Field and co-workers were able to develop a simple parameterized order–disorder analysis explaining the resulting spontelectric fields, in films of materials deposited from vacuum, in terms of the temperature-dependent degree of dipole orientation in the solid material,3–5 verifying Kutzner's original supposition.1 Combining this analysis with experimental results for about a dozen small species of disparate structure, ranging from CO to methyl formate to toluene, the spontelectric effect has been shown to be both non-local and non-linear. The non-linearity inherent in spontelectrics, see below, is best illustrated by studies of cis-MF,6,7 the subject of the present work.

Exploration of the spontelectric nature of N2O allowed identification of the impact of the vibrational Stark effect on LO–TO splitting of molecular vibrations in thin solid films as an alternative means of identifying spontelectric materials8 and demonstrated the potential of neutron scattering as a structural probe of the spontelectric phase.9 With a simple infrared spectroscopic characterisation method available, the spontelectric nature of carbon monoxide thin films was also demonstrated.10 This in turn furnished an explanation for the longstanding problem in the electronic spectroscopy of solid CO,11 and other species (e.g. ammonia12), of substantial band origin shifts with deposition temperature through the impact of the electronic Stark effect on Wannier–Mott excitons within a spontelectric solid. The impact of the spontelectric effect on star formation and its potential for engineering electric field structures has also been explored.3–5 In addition, the impetus of the substantial body of work by Field and co-workers [ref. 3–5 and references therein] has prompted others into investigating this novel, electrical phase of molecular materials.13,14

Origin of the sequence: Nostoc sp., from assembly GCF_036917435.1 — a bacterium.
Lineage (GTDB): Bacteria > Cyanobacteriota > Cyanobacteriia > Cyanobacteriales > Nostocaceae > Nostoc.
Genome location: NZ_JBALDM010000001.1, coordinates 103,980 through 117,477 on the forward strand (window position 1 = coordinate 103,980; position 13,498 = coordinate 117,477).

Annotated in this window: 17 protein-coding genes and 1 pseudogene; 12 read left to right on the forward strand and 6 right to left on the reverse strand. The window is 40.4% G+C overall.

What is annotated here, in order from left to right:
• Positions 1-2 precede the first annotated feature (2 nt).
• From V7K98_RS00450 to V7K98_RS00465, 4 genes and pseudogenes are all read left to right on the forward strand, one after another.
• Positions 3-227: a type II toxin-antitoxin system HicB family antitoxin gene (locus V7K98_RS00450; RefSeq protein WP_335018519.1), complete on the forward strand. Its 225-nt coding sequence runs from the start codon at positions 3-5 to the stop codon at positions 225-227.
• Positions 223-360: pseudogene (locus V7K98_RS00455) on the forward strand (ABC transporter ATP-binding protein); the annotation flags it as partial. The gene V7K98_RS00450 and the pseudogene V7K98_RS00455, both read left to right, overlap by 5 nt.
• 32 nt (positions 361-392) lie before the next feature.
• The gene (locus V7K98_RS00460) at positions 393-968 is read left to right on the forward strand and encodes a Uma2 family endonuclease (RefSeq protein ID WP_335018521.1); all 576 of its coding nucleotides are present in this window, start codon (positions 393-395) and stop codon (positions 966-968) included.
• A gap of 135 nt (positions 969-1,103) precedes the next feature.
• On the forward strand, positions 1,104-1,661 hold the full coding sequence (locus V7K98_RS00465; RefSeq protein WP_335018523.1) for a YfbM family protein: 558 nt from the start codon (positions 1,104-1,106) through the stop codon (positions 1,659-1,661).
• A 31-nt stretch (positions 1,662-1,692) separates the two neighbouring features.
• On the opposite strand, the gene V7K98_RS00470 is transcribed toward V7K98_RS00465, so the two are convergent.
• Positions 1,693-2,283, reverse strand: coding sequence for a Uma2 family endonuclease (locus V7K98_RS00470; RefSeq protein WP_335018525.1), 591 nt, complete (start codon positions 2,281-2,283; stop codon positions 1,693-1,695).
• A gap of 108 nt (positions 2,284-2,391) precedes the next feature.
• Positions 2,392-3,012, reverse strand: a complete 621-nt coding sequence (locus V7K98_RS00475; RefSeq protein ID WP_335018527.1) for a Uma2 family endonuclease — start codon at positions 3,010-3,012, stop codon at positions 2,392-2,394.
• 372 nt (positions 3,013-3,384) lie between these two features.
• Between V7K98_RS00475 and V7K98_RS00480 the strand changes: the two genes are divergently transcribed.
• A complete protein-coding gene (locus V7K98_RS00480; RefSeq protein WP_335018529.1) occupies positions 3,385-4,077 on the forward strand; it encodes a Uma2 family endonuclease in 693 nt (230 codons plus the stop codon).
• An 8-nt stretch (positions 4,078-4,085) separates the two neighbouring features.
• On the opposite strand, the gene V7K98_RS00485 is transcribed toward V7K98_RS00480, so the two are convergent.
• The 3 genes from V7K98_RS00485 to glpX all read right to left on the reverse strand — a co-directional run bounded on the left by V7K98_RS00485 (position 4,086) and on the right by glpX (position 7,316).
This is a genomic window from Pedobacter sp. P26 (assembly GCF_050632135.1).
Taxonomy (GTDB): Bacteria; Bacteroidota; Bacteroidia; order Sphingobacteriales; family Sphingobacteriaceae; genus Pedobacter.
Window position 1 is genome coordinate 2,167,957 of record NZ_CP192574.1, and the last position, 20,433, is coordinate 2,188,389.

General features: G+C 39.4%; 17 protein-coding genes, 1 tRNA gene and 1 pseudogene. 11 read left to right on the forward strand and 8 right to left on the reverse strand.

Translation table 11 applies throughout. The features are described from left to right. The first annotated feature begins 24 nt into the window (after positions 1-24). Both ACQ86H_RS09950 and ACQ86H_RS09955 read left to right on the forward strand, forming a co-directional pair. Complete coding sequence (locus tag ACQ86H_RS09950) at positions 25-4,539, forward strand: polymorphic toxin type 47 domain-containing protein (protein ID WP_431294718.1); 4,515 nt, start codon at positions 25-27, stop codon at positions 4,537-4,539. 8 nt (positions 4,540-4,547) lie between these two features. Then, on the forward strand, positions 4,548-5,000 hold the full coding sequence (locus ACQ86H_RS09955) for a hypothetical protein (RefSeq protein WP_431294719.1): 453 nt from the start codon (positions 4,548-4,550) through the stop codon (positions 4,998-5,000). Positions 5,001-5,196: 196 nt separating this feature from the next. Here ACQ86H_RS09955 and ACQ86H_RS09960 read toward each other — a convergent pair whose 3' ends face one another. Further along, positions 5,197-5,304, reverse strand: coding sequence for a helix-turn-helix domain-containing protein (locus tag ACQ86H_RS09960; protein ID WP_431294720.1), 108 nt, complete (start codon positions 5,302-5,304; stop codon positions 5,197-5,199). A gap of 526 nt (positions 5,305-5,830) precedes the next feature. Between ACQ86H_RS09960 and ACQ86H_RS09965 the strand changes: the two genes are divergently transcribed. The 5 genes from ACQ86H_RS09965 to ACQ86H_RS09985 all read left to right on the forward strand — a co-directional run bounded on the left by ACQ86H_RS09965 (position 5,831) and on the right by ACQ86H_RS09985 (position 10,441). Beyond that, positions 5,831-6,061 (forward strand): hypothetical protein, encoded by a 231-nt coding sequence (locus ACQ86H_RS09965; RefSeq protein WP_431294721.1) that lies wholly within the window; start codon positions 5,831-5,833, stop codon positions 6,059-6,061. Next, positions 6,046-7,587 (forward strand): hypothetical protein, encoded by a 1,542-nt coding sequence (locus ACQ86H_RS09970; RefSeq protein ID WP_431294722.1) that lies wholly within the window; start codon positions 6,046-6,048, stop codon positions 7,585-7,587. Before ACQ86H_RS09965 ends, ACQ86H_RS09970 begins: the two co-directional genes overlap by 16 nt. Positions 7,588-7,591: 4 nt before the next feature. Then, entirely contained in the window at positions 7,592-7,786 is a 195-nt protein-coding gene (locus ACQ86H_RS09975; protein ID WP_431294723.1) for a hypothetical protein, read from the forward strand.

However, while we have made substantial strides in characterising molecular solids exhibiting spontelectric behaviour, we have as yet to identify more precisely the molecular motifs and balance of intermolecular interactions that necessarily drive this non-linear and non-local phenomenon. Evidence does, however, point to the observation that systems exhibiting strong hydrogen bond interactions may not behave spontelectrically where the directionality of the hydrogen bond dominates. Water nicely illustrates this, with observations from Field and co-workers that highlight the absence of spontelectric behaviour in amorphous solid water at deposition temperatures above 40 K15 while results in Bu et al.13 suggest that lower deposition temperatures, where the hydrogen bond connectivity is significantly reduced, result in a material which essentially behaves spontelectrically. The observations on butan-1-ol14 would support this. Within the body of work by Field and co-workers, cis-MF and ethyl formate are representative of species which behave spontelectrically and reveal weak hydrogen bond interactions via the formate ester motif.3–5,12,13cis-MF also exhibits unusual spontelectric behaviour in that the measured spontelectric field is first observed to decrease as deposition temperature is increased up to 77 K in the normal manner; but above 77 K is then observed to increase before the spontelectric field disappears completely above 90 K. This counter-intuitive, non-linear behaviour was predicted by the model of Field et al. and serves as a powerful indicator that this model captures some of the essential physics of the spontelectric effect. The mathematical form of the spontelectric model reproduces the anomalous data for cis-MF in which the degree of dipole orientation increases at deposition temperatures >77 K. However, only a qualitative physical explanation is presently available for this behaviour, which appears at first sight to contradict a simple order–disorder model.3 A detailed infrared (IR) study of cis-MF has also revealed this bi-modal behaviour with temperature below and above 77 K and is entirely consistent with the non-linear and non-local growth of spontelectric materials.7